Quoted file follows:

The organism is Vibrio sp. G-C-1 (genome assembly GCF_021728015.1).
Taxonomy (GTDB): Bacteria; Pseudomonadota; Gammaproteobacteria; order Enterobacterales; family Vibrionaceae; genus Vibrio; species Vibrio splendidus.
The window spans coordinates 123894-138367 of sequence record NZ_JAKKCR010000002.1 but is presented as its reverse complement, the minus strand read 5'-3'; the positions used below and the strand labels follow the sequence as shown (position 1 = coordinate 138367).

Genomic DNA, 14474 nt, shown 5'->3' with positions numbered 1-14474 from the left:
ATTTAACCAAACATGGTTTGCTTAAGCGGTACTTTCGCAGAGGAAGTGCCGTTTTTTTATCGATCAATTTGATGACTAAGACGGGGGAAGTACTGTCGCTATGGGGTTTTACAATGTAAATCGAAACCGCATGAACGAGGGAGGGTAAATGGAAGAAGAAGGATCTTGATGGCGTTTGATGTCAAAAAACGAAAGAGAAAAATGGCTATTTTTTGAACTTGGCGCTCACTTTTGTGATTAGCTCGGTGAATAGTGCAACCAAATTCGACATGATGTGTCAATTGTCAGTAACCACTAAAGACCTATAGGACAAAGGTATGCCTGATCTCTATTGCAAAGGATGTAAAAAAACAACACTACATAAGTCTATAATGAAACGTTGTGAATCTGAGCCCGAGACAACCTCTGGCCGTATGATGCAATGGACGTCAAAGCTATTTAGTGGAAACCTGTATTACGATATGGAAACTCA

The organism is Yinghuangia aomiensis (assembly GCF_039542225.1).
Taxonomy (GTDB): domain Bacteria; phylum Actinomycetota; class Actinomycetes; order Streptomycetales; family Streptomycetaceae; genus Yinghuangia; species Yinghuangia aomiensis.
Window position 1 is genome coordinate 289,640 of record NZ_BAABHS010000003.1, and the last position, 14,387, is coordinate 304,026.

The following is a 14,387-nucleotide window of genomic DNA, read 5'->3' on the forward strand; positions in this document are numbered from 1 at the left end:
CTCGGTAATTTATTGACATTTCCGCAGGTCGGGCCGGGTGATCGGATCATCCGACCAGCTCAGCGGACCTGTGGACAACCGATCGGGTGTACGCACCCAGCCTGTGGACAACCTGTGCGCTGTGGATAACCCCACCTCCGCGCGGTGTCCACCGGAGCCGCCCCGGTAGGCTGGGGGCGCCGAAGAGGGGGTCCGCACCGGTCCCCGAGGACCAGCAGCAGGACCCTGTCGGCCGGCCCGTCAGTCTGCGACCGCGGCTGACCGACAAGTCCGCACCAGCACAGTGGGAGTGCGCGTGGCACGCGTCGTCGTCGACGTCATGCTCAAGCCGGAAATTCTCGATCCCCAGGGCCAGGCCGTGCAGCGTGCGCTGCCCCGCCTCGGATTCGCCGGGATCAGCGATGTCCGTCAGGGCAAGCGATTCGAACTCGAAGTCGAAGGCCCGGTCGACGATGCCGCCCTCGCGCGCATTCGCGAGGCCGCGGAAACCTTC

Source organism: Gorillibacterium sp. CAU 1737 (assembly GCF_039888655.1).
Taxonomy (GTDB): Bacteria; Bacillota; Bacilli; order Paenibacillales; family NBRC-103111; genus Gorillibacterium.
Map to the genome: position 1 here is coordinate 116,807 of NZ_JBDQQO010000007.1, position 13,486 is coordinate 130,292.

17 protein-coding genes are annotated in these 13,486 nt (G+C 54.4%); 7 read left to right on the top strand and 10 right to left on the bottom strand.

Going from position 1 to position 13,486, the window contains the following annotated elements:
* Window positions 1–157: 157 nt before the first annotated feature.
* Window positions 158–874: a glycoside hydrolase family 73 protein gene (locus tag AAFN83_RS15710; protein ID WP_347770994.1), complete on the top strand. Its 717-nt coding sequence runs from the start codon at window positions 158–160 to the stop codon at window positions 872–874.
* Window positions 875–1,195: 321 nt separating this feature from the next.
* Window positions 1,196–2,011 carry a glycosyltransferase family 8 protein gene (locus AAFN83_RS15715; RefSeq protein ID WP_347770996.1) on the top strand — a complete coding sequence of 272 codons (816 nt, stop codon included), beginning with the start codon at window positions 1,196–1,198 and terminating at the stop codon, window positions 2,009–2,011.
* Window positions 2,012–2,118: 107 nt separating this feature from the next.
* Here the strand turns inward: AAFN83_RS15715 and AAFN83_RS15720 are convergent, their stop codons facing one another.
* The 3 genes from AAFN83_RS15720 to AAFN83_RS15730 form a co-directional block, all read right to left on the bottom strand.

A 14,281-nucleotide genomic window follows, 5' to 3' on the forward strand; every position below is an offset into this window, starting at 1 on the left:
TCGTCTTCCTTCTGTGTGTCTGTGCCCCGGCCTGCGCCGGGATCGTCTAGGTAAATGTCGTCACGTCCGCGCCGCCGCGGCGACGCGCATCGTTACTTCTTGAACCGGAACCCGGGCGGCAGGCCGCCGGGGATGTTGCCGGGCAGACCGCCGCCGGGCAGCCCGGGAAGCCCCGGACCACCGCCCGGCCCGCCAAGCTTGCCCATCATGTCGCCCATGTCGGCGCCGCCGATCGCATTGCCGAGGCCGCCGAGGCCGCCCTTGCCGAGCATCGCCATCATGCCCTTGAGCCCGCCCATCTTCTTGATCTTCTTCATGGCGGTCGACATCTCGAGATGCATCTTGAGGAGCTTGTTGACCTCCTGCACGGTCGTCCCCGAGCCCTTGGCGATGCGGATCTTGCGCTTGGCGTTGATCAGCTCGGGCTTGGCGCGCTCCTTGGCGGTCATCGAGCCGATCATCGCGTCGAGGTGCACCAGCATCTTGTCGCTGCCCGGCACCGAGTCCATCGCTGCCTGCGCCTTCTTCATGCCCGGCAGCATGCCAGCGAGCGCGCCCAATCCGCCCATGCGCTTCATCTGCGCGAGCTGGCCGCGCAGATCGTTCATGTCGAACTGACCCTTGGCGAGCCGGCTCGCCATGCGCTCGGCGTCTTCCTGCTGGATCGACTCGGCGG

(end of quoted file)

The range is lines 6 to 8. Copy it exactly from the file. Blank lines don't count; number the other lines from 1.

The organism is Yinghuangia aomiensis (assembly GCF_039542225.1).
Taxonomy (GTDB): domain Bacteria; phylum Actinomycetota; class Actinomycetes; order Streptomycetales; family Streptomycetaceae; genus Yinghuangia; species Yinghuangia aomiensis.
Window position 1 is genome coordinate 289,640 of record NZ_BAABHS010000003.1, and the last position, 14,387, is coordinate 304,026.